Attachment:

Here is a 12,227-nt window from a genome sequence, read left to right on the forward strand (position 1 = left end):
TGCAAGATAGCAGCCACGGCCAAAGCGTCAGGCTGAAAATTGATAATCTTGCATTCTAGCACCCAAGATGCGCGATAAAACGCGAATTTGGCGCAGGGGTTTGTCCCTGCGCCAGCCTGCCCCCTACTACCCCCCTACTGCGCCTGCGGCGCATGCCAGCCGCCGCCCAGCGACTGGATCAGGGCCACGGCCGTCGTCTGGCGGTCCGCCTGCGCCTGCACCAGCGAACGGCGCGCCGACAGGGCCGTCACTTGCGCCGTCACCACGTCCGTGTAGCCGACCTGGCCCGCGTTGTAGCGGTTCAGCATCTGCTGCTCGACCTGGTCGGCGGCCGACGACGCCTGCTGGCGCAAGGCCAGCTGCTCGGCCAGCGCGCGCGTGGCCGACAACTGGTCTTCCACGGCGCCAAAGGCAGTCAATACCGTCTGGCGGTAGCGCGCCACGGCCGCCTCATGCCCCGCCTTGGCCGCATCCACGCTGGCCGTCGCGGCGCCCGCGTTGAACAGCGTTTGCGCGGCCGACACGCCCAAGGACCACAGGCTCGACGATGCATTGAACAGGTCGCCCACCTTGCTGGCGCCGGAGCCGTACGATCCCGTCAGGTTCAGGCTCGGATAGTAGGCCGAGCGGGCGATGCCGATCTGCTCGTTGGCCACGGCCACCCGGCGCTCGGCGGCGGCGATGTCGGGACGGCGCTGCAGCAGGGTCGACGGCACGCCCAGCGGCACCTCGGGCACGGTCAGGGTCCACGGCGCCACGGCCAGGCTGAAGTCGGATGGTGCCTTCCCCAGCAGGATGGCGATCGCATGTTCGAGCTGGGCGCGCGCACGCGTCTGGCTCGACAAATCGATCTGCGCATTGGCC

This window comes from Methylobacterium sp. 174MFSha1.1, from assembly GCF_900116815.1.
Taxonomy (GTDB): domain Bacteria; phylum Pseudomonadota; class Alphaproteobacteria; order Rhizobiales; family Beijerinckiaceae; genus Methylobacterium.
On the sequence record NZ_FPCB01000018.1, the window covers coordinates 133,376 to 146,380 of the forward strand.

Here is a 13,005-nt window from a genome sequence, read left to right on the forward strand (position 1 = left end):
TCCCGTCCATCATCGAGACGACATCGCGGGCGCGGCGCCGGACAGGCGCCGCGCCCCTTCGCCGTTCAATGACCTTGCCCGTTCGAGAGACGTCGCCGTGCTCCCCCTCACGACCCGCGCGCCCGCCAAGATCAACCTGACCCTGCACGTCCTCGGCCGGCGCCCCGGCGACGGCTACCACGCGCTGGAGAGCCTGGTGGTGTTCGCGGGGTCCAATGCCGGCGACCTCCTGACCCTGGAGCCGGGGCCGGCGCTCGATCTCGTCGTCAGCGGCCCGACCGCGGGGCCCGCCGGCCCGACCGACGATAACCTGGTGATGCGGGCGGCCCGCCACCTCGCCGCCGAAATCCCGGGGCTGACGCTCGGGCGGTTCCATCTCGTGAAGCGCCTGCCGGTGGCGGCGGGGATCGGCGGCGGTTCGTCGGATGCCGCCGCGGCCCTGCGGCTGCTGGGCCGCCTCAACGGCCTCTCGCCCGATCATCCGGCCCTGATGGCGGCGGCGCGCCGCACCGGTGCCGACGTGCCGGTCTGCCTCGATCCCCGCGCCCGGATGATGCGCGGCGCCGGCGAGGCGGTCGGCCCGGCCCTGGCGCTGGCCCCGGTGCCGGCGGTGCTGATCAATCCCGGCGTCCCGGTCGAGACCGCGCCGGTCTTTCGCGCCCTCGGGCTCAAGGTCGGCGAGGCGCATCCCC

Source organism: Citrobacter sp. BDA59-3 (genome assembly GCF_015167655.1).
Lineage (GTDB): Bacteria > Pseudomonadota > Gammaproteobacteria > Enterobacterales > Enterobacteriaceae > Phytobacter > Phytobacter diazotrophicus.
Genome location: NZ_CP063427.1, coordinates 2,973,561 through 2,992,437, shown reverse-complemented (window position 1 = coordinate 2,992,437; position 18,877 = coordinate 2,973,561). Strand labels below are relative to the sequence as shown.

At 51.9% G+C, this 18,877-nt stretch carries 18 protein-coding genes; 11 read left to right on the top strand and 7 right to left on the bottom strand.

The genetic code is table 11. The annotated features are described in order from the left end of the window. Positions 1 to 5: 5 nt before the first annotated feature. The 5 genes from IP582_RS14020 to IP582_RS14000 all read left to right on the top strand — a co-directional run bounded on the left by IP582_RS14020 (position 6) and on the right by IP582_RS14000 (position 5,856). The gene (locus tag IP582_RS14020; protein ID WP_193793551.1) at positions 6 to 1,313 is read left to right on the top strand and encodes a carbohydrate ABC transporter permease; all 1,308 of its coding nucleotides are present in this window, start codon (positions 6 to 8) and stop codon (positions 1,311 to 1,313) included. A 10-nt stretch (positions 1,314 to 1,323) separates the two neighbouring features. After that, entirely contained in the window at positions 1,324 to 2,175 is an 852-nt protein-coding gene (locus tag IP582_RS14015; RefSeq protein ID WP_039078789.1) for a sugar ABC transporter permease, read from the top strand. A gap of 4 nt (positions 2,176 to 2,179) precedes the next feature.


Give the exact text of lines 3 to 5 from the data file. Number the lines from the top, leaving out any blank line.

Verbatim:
This window comes from Methylobacterium sp. 174MFSha1.1, from assembly GCF_900116815.1.
Taxonomy (GTDB): domain Bacteria; phylum Pseudomonadota; class Alphaproteobacteria; order Rhizobiales; family Beijerinckiaceae; genus Methylobacterium.
On the sequence record NZ_FPCB01000018.1, the window covers coordinates 133,376 to 146,380 of the forward strand.